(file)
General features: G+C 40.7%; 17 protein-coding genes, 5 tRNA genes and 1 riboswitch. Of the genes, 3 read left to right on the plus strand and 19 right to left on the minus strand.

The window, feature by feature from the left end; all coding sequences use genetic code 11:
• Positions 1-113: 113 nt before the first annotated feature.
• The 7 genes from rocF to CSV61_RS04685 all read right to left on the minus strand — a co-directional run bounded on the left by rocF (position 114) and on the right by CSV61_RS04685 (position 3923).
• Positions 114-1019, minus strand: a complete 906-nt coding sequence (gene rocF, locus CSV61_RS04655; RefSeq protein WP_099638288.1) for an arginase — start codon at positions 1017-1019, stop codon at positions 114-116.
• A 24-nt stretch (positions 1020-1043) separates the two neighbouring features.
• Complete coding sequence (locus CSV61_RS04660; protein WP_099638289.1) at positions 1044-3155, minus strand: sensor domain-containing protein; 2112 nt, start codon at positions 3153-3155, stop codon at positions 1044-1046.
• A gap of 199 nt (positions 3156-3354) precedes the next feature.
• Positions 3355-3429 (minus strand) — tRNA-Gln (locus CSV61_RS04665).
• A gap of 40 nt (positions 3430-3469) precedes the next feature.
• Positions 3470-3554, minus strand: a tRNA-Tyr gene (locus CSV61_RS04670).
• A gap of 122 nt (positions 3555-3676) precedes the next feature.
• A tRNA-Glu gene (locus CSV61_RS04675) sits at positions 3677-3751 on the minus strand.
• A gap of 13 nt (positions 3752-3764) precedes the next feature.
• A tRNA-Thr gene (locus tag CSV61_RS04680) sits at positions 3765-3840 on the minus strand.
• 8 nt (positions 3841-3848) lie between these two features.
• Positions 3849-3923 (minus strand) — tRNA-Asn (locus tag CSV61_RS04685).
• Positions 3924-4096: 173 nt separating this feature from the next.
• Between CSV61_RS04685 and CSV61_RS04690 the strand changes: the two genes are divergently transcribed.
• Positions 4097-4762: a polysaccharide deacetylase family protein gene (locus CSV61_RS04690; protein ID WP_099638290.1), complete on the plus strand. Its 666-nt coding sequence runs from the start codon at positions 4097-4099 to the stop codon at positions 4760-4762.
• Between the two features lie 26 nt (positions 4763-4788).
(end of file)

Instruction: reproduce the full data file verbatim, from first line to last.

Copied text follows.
General features: G+C 40.7%; 17 protein-coding genes, 5 tRNA genes and 1 riboswitch. Of the genes, 3 read left to right on the plus strand and 19 right to left on the minus strand.

The window, feature by feature from the left end; all coding sequences use genetic code 11:
• Positions 1-113: 113 nt before the first annotated feature.
• The 7 genes from rocF to CSV61_RS04685 all read right to left on the minus strand — a co-directional run bounded on the left by rocF (position 114) and on the right by CSV61_RS04685 (position 3923).
• Positions 114-1019, minus strand: a complete 906-nt coding sequence (gene rocF, locus CSV61_RS04655; RefSeq protein WP_099638288.1) for an arginase — start codon at positions 1017-1019, stop codon at positions 114-116.
• A 24-nt stretch (positions 1020-1043) separates the two neighbouring features.
• Complete coding sequence (locus CSV61_RS04660; protein WP_099638289.1) at positions 1044-3155, minus strand: sensor domain-containing protein; 2112 nt, start codon at positions 3153-3155, stop codon at positions 1044-1046.
• A gap of 199 nt (positions 3156-3354) precedes the next feature.
• Positions 3355-3429 (minus strand) — tRNA-Gln (locus CSV61_RS04665).
• A gap of 40 nt (positions 3430-3469) precedes the next feature.
• Positions 3470-3554, minus strand: a tRNA-Tyr gene (locus CSV61_RS04670).
• A gap of 122 nt (positions 3555-3676) precedes the next feature.
• A tRNA-Glu gene (locus CSV61_RS04675) sits at positions 3677-3751 on the minus strand.
• A gap of 13 nt (positions 3752-3764) precedes the next feature.
• A tRNA-Thr gene (locus tag CSV61_RS04680) sits at positions 3765-3840 on the minus strand.
• 8 nt (positions 3841-3848) lie between these two features.
• Positions 3849-3923 (minus strand) — tRNA-Asn (locus tag CSV61_RS04685).
• Positions 3924-4096: 173 nt separating this feature from the next.
• Between CSV61_RS04685 and CSV61_RS04690 the strand changes: the two genes are divergently transcribed.
• Positions 4097-4762: a polysaccharide deacetylase family protein gene (locus CSV61_RS04690; protein ID WP_099638290.1), complete on the plus strand. Its 666-nt coding sequence runs from the start codon at positions 4097-4099 to the stop codon at positions 4760-4762.
• Between the two features lie 26 nt (positions 4763-4788).